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Due to finally hit the U.S. market in mid-to-late spring of this year, the Archon Type B is the next evolution of the Arsenal Strike One. The unique action and design of these pistols remains highly appealing to me, and the Archon even addresses the trigger issues I had with the Strike One . . .

On the range, this thing is about as flat shooting as they come. It’s fast and it’s accurate; it stays on target and fits in the hand just right. The Type B even has a crisp trigger that talks to you instead of feeling vague and disconnected.

With more of a GLOCK 19 footprint than the Strike One’s GLOCK 17+ size, I think the Type B will appeal to more potential purchasers. This is a pistol that will be seen as a legitimate carry option, now, rather than a too-big-for-CCW competition gun or a range toy.

It’ll likely also prove to be competition for the Hudson H9. Especially because it’s quite a bit less expensive than the Hudson. Of course, it’s still far from inexpensive at an MSRP of $849.95.

Will it be worth that price tag come spring? TTAG will be receiving a loaner unit, and we’ll darn sure find out. Stay tuned.







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20 COMMENTS

  1. What’s with the weird rib like thing at the top of the backstrap? Wouldn’t that be uncomfortable digging into the webbing of your thumb?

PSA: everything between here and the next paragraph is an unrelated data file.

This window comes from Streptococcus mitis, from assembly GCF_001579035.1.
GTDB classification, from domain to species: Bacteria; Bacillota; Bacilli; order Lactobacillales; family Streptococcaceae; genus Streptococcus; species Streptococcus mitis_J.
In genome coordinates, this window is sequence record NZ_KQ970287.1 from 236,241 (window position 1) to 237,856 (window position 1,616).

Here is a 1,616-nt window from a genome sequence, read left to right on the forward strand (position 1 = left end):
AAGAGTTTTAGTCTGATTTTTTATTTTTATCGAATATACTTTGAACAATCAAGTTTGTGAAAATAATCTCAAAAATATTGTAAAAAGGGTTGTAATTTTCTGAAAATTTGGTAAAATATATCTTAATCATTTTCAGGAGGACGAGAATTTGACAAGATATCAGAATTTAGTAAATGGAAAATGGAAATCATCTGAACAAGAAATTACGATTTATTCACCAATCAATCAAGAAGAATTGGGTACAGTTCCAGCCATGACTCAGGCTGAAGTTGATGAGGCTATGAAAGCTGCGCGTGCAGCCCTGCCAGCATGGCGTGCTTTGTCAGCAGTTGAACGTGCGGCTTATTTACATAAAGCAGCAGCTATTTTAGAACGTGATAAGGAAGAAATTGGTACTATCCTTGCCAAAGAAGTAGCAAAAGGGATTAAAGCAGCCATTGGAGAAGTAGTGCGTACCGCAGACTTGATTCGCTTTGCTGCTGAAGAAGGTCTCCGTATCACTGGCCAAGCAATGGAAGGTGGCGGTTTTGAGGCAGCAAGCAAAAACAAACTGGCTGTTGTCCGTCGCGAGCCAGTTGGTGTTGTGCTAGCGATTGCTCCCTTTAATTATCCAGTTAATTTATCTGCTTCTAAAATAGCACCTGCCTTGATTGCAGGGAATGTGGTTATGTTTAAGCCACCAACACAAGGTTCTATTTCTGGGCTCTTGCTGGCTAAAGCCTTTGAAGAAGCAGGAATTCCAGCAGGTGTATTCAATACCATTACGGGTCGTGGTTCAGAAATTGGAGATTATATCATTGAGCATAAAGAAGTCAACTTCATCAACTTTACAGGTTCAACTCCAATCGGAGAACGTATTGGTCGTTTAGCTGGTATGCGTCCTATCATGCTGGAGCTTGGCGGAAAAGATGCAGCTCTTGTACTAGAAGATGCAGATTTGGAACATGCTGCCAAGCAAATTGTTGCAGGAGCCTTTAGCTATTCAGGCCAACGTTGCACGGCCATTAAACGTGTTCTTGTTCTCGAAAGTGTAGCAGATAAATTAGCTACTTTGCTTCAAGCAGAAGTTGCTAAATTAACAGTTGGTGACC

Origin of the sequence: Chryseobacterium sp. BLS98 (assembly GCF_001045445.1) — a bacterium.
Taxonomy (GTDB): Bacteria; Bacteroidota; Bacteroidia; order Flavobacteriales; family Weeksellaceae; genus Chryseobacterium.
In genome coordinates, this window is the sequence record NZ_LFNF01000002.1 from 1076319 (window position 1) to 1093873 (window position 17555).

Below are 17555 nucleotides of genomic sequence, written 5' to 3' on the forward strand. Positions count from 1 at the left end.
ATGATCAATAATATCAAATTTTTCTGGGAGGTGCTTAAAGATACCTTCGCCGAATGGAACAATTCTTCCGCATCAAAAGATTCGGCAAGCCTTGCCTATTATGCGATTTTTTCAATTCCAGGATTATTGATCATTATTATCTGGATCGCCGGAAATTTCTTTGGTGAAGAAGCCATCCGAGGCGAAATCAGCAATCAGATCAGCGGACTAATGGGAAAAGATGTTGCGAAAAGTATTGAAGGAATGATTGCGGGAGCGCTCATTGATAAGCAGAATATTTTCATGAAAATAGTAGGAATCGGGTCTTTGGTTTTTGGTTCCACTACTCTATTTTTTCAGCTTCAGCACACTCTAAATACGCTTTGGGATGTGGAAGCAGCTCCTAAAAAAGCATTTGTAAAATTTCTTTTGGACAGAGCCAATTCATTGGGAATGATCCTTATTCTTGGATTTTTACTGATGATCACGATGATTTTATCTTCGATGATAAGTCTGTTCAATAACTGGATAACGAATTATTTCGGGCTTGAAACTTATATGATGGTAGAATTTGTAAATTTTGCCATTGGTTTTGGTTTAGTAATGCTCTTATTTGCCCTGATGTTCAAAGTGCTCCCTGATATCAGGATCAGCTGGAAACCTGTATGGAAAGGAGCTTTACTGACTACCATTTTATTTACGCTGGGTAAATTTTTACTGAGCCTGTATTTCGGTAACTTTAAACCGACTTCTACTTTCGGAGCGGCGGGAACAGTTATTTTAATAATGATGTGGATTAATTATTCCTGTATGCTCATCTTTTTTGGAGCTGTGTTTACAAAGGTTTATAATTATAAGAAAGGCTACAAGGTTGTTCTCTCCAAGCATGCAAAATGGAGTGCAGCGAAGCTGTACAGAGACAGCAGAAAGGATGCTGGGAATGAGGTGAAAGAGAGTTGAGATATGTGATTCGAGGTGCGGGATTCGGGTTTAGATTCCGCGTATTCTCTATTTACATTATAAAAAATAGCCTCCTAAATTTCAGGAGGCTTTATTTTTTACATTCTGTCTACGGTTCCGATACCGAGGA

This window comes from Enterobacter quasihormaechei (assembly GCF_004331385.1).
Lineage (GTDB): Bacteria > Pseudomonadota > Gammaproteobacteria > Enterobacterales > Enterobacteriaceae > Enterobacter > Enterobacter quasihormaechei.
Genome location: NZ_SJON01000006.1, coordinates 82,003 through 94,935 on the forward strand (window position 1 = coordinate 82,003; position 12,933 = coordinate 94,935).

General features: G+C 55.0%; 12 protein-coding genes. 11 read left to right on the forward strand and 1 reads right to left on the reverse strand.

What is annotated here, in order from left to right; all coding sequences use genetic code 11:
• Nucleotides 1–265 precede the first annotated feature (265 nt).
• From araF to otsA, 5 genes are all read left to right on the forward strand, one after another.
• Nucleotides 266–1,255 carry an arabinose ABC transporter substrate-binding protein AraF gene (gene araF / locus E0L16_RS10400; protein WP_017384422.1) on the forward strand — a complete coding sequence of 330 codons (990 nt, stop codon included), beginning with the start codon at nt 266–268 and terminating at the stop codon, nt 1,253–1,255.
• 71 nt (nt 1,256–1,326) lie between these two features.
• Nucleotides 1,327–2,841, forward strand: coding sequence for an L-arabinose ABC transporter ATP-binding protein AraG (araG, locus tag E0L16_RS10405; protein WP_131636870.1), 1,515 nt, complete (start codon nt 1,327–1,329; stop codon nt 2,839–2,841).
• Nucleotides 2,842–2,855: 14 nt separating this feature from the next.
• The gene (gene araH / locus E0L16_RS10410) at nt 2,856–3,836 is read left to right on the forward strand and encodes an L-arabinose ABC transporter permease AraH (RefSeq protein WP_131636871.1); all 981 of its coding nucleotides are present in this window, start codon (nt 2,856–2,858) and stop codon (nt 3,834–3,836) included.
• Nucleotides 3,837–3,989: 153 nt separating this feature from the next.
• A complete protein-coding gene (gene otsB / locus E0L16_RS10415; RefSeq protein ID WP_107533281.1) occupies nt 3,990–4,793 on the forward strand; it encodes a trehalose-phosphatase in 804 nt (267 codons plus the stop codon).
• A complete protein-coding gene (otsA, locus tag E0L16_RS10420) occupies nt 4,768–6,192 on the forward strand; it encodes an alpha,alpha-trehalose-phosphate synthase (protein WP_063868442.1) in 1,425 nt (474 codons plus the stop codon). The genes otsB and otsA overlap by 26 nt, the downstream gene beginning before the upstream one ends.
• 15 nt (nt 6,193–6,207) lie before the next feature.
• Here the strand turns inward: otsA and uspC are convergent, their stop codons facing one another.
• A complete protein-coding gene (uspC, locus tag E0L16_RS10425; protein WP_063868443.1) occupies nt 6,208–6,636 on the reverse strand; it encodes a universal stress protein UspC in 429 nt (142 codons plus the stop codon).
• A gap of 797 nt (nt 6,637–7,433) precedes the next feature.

• I still find it strange that they didn’t build up that area a little so it wasn’t a rib jabbing into your hand. I like it otherwise.

        • It really isn’t a rib jabbing into your hand. You cannot feel it. If the whole area was built up you wouldn’t be able to get as high of a grip up under the beavertail. It DOES look weird and like it would be uncomfortable, but that’s absolutely not the case. And I definitely jam the web of my hand up in there as high and tight as possible.

  2. I’m intrigued, but I will not be a Beta tester. I’ll give it 18 months to see what the buzz is. Of course it probably won’t be available by then. How long did the Strike One last?

  3. No trigger safety? Then y’all better drop-test it, especially because there’s no manual safety and no grip safety either.

  4. Its locking mechanism is unusual but one that is a very old design dating from the early 1900’s. Its low bore axis means rapid recovery from shot to shot but it suffers from the fact that its not a safe gun to use or carry because of its lack of a manual safety and until they put one on a lot of people will not buy it including yours truly. If I wanted just a range toy I might consider the full size gun except that its way over priced for what you get and that is a low cost plasticky and stamped sheet metal pistol.

    I did notice that curious depression in the top of the slide and am wondering what that was designed for. Saving weight? It certainly does make an ugly plasticky pistol look even more repulsive but then again have you ever seen any platicky pistol that did not make you barf at first sight and last sight as well.

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